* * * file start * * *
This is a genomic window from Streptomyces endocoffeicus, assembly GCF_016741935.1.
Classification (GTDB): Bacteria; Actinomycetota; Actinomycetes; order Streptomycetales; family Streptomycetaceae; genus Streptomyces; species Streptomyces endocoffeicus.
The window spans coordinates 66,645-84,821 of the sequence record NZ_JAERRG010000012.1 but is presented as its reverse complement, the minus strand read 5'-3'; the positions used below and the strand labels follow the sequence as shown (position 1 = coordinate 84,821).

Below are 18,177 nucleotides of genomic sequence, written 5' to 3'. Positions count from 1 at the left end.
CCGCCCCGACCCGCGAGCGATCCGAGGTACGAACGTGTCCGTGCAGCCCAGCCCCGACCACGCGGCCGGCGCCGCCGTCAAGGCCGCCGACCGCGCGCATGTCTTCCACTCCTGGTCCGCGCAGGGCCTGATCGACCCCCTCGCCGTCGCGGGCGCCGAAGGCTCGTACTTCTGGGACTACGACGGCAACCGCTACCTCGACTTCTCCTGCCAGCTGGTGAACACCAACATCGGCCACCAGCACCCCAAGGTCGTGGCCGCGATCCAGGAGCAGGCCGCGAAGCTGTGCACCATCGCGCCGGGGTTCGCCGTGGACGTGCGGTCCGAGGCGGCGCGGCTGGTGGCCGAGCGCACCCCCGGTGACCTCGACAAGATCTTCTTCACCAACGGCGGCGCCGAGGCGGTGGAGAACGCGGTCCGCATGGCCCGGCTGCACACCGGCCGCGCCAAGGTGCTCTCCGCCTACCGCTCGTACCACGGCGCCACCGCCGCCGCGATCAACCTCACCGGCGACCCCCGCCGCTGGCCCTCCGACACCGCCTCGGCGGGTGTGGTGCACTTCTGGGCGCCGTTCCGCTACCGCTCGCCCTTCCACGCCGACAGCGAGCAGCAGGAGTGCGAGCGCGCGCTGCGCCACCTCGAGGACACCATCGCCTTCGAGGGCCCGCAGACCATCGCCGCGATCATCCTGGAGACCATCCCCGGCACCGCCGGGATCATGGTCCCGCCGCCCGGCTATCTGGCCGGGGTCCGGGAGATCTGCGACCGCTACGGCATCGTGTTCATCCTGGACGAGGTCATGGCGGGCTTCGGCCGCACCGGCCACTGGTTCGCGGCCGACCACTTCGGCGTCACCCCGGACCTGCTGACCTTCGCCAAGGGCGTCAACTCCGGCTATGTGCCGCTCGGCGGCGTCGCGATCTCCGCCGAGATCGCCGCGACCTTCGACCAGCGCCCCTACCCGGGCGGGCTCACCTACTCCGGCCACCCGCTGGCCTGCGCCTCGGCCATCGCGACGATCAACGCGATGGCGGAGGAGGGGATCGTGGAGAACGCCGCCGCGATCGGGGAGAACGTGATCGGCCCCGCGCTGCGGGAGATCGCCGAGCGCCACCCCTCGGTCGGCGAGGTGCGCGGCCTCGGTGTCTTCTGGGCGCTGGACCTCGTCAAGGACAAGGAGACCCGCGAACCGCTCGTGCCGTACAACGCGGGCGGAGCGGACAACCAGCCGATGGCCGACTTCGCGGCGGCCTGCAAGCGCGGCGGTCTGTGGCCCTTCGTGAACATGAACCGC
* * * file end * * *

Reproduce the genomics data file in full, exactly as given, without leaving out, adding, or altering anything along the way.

This is a genomic window from Streptomyces endocoffeicus, assembly GCF_016741935.1.
Classification (GTDB): Bacteria; Actinomycetota; Actinomycetes; order Streptomycetales; family Streptomycetaceae; genus Streptomyces; species Streptomyces endocoffeicus.
The window spans coordinates 66,645-84,821 of the sequence record NZ_JAERRG010000012.1 but is presented as its reverse complement, the minus strand read 5'-3'; the positions used below and the strand labels follow the sequence as shown (position 1 = coordinate 84,821).

Below are 18,177 nucleotides of genomic sequence, written 5' to 3'. Positions count from 1 at the left end.
CCGCCCCGACCCGCGAGCGATCCGAGGTACGAACGTGTCCGTGCAGCCCAGCCCCGACCACGCGGCCGGCGCCGCCGTCAAGGCCGCCGACCGCGCGCATGTCTTCCACTCCTGGTCCGCGCAGGGCCTGATCGACCCCCTCGCCGTCGCGGGCGCCGAAGGCTCGTACTTCTGGGACTACGACGGCAACCGCTACCTCGACTTCTCCTGCCAGCTGGTGAACACCAACATCGGCCACCAGCACCCCAAGGTCGTGGCCGCGATCCAGGAGCAGGCCGCGAAGCTGTGCACCATCGCGCCGGGGTTCGCCGTGGACGTGCGGTCCGAGGCGGCGCGGCTGGTGGCCGAGCGCACCCCCGGTGACCTCGACAAGATCTTCTTCACCAACGGCGGCGCCGAGGCGGTGGAGAACGCGGTCCGCATGGCCCGGCTGCACACCGGCCGCGCCAAGGTGCTCTCCGCCTACCGCTCGTACCACGGCGCCACCGCCGCCGCGATCAACCTCACCGGCGACCCCCGCCGCTGGCCCTCCGACACCGCCTCGGCGGGTGTGGTGCACTTCTGGGCGCCGTTCCGCTACCGCTCGCCCTTCCACGCCGACAGCGAGCAGCAGGAGTGCGAGCGCGCGCTGCGCCACCTCGAGGACACCATCGCCTTCGAGGGCCCGCAGACCATCGCCGCGATCATCCTGGAGACCATCCCCGGCACCGCCGGGATCATGGTCCCGCCGCCCGGCTATCTGGCCGGGGTCCGGGAGATCTGCGACCGCTACGGCATCGTGTTCATCCTGGACGAGGTCATGGCGGGCTTCGGCCGCACCGGCCACTGGTTCGCGGCCGACCACTTCGGCGTCACCCCGGACCTGCTGACCTTCGCCAAGGGCGTCAACTCCGGCTATGTGCCGCTCGGCGGCGTCGCGATCTCCGCCGAGATCGCCGCGACCTTCGACCAGCGCCCCTACCCGGGCGGGCTCACCTACTCCGGCCACCCGCTGGCCTGCGCCTCGGCCATCGCGACGATCAACGCGATGGCGGAGGAGGGGATCGTGGAGAACGCCGCCGCGATCGGGGAGAACGTGATCGGCCCCGCGCTGCGGGAGATCGCCGAGCGCCACCCCTCGGTCGGCGAGGTGCGCGGCCTCGGTGTCTTCTGGGCGCTGGACCTCGTCAAGGACAAGGAGACCCGCGAACCGCTCGTGCCGTACAACGCGGGCGGAGCGGACAACCAGCCGATGGCCGACTTCGCGGCGGCCTGCAAGCGCGGCGGTCTGTGGCCCTTCGTGAACATGAACCGC